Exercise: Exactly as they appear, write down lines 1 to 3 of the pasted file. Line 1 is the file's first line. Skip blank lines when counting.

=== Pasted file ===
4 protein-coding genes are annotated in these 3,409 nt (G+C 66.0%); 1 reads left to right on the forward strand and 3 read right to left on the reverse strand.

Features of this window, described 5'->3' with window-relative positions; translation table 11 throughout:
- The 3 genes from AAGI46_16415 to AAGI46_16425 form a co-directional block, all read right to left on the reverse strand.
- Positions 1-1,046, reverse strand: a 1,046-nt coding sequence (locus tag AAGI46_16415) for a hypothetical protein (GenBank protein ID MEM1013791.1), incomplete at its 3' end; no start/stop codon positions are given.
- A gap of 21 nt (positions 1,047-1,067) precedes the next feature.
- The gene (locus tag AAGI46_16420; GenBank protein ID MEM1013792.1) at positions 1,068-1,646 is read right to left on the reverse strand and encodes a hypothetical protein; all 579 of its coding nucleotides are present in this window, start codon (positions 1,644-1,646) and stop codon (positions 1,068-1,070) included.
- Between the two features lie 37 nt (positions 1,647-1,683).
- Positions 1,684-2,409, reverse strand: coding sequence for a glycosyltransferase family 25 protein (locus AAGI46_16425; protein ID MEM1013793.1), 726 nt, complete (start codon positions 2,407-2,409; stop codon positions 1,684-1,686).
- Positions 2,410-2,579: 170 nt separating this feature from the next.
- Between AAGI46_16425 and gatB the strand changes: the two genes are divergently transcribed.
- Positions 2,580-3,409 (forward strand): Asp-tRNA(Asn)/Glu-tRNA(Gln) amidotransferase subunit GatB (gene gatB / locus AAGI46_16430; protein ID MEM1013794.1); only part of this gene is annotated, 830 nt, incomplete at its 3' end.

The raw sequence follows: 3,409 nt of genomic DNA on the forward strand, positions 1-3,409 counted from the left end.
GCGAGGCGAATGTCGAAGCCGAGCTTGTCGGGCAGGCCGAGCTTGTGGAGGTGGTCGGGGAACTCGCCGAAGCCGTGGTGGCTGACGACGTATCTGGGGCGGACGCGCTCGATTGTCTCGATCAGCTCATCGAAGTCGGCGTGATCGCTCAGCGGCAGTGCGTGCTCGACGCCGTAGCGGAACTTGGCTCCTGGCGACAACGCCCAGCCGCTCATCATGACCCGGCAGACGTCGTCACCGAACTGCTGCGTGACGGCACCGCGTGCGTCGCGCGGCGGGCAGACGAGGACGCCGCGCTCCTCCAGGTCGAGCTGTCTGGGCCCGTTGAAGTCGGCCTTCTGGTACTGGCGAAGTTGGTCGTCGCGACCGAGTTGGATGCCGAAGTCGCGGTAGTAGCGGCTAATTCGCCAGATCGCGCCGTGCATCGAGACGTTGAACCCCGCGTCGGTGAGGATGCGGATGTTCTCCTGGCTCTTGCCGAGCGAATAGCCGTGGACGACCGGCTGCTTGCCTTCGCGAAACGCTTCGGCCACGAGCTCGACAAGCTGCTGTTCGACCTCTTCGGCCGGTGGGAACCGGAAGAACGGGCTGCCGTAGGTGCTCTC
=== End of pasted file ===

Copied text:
4 protein-coding genes are annotated in these 3,409 nt (G+C 66.0%); 1 reads left to right on the forward strand and 3 read right to left on the reverse strand.

Features of this window, described 5'->3' with window-relative positions; translation table 11 throughout:
- The 3 genes from AAGI46_16415 to AAGI46_16425 form a co-directional block, all read right to left on the reverse strand.